Opinion | Family

You Can’t Change Your Spouse

But you can change yourself.
You Can’t Change Your Spouse

My husband and I fall on opposite ends of the spectrum in many ways, including our need for order.

Because we both work, we divvy up the cleaning, and one of his assigned rooms is the master bath. I don’t want to gender stereotype, but I’ve noticed that some men have an uncanny gift of selectively overlooking just about anything, whether that be a dirty diaper or a dirty bathroom. On a practical level, my husband’s “gift” means I have to choose not to be bothered by the mess—or clean the room myself. Since I don’t want to disempower him, I typically choose the former.

One morning, I noticed his brown sock lying in the middle of the master bathroom. Instinctively, I bent down to pick it up and experienced what was either an epiphany or déjà vu. Why was I picking up his sock when cleaning the bathroom was his job?

I decided to leave it there and wait him out. It remained untouched for three weeks. He eventually picked it up—only because the toilet overflowed on his watch.

Together, we laughed about my failed experiment, but in truth, it symbolizes a painful reality that all couples eventually discover: our spouses will fail and disappoint us—just as we will fail and disappoint them. We can respond by resigning ourselves to a marginal marriage, by trying to change our spouse, or by partnering with God to change ourselves instead. After 24 years of experience, I have come to the conclusion that if we want our marriages to thrive, we have only one option.

Sacred Otherness

Most of us tend to gravitate toward relational sameness, spending time with friends who are very similar to ourselves. But however satisfying and easy they are, such homogenous relationships fail to reflect the glorious diversity of God’s creation. Though the Lord blesses those friendships, he also invites us to intentionally engage with those who are radically different . . . like my husband.

When my husband leaves his metaphorical brown socks strewn throughout the house, I lose sight of our sacred partnership because I’m honing in on his need to notice the socks and pick them up. From my selfish vantage point, it would be far easier for him to become a different person than for me to change my heart and love him, limitations and all, but I’m realizing that this is exactly what needs to happen.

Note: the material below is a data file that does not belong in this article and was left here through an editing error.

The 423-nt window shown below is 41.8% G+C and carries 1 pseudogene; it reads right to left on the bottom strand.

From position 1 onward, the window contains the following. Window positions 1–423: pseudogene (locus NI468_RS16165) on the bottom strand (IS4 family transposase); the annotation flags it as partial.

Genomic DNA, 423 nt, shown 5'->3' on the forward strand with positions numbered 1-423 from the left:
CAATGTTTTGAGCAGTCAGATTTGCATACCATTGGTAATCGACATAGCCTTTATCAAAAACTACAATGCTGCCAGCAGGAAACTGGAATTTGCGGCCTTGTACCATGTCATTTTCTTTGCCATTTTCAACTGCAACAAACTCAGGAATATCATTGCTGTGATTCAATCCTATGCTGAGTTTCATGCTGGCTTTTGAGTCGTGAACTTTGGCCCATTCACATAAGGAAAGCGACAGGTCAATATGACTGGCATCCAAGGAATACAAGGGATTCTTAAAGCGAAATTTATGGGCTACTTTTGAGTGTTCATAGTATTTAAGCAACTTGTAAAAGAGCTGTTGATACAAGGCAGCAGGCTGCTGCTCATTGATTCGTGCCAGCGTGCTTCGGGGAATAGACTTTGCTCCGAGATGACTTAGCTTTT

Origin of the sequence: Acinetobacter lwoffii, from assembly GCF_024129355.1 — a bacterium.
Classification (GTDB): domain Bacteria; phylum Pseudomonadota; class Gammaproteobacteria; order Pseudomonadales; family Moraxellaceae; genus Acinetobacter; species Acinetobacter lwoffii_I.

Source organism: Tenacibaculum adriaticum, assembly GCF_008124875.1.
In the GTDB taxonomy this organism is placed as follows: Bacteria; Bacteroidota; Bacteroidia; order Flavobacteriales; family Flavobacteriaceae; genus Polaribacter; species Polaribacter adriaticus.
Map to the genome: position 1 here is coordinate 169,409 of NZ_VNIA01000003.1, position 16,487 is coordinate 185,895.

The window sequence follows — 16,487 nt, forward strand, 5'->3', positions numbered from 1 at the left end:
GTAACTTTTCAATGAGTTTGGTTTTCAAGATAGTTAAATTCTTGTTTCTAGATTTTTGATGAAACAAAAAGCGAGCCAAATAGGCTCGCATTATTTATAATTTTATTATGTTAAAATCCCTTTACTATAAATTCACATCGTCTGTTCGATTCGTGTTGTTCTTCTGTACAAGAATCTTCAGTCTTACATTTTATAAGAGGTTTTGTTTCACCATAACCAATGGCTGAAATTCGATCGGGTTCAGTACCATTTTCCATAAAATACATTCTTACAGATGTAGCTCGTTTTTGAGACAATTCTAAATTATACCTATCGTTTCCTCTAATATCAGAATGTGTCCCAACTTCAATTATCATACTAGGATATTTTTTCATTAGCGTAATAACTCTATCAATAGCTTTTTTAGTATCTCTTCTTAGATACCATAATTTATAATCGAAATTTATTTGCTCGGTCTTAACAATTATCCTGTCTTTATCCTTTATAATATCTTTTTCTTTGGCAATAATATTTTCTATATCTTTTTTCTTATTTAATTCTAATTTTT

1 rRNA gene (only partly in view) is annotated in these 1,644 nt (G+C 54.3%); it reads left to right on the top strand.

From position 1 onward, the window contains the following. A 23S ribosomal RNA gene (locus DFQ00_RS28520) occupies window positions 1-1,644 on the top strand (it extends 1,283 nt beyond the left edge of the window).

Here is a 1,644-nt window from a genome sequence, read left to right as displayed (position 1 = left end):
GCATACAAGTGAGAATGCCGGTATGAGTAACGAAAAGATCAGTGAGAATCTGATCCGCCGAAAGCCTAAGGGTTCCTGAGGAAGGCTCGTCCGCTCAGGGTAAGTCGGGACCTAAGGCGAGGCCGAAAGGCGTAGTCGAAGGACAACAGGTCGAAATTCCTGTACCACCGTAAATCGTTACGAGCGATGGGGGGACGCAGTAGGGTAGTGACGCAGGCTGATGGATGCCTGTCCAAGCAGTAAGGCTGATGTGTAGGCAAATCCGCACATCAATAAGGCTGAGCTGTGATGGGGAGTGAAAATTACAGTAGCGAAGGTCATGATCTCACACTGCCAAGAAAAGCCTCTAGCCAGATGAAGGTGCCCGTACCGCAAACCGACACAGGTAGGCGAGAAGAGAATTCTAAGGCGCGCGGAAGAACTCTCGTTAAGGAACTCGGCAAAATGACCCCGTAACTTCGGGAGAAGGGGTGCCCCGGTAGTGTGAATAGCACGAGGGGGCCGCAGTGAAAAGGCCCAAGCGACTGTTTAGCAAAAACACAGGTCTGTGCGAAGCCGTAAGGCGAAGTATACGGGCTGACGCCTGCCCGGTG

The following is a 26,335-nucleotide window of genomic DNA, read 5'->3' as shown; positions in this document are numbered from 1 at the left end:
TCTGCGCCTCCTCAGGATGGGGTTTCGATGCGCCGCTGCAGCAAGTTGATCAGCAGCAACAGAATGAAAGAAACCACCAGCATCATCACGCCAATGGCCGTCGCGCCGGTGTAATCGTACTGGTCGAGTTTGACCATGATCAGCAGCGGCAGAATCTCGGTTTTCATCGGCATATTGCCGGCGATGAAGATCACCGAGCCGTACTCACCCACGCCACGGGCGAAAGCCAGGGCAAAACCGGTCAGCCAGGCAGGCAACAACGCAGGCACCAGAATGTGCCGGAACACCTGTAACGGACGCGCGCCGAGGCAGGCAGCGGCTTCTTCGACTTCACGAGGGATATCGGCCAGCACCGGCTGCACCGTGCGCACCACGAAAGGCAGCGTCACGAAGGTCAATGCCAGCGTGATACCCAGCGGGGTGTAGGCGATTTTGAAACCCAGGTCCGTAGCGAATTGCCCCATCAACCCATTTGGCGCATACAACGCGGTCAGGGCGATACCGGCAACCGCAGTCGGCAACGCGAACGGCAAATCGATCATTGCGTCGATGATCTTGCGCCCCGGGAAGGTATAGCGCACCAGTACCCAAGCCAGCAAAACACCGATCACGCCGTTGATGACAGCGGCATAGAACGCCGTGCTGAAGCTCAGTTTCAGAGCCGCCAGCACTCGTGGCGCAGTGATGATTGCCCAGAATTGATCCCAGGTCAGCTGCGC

By designing marriage to be between one man and one woman, God calls us into the deep waters of otherness. Your spouse is different anatomically, neurologically, and psychologically—by design, not by accident. Since both men and women were created in God’s image and called to labor side by side, it is in the context of sacred partnerships that we reflect God more completely. Carolyn Custis James writes in Malestrom, “Adam is one. But the God he represents is plural . . . . A solitary image bearer cannot adequately or accurately reveal God in the world.”

If Only My Spouse . . .

Whether we know it or not, we enter into marriage with specific, unspoken expectations. Many of these are both godly and good. It’s reasonable, for example, for us to expect that our beloved will remain faithful, speak the truth, forgive well, and prioritize our relationship. But sometimes we cling to extra-biblical and extra-unhelpful expectations. For instance, we may expect our spouse to also prefer a Hyatt over a campground, to intuitively know how to please us sexually, or to agree with us regarding how often the bathroom needs to be cleaned.

Dashed expectations result in disappointment and conflict, and after years of repeated conflicts and struggles, we begin to feel powerless. When we focus on how our spouses need to change, we amplify these feelings. We may think we are avoiding suffering, but we’re actually prolonging it.

There are as many methods to changing our spouses as there are motivating factors. Some of us moralize, communicating in no uncertain terms that our preferences are superior to theirs. We may also bundle in shame for good measure. Some of us manipulate. (For example, early in our marriage when I couldn’t handle my husband’s feelings of anger, if I sensed that he was upset I would become exceedingly nice, effectively blocking his ire.) Some of us articulate our disappointment—often with a particular tone or deep sighs. We repeat ourselves, assuming our spouses will react differently when they hear the 21st version of our requests. And some of us punish by giving emotional consequences, like withdrawing in steely silence or threatening to leave.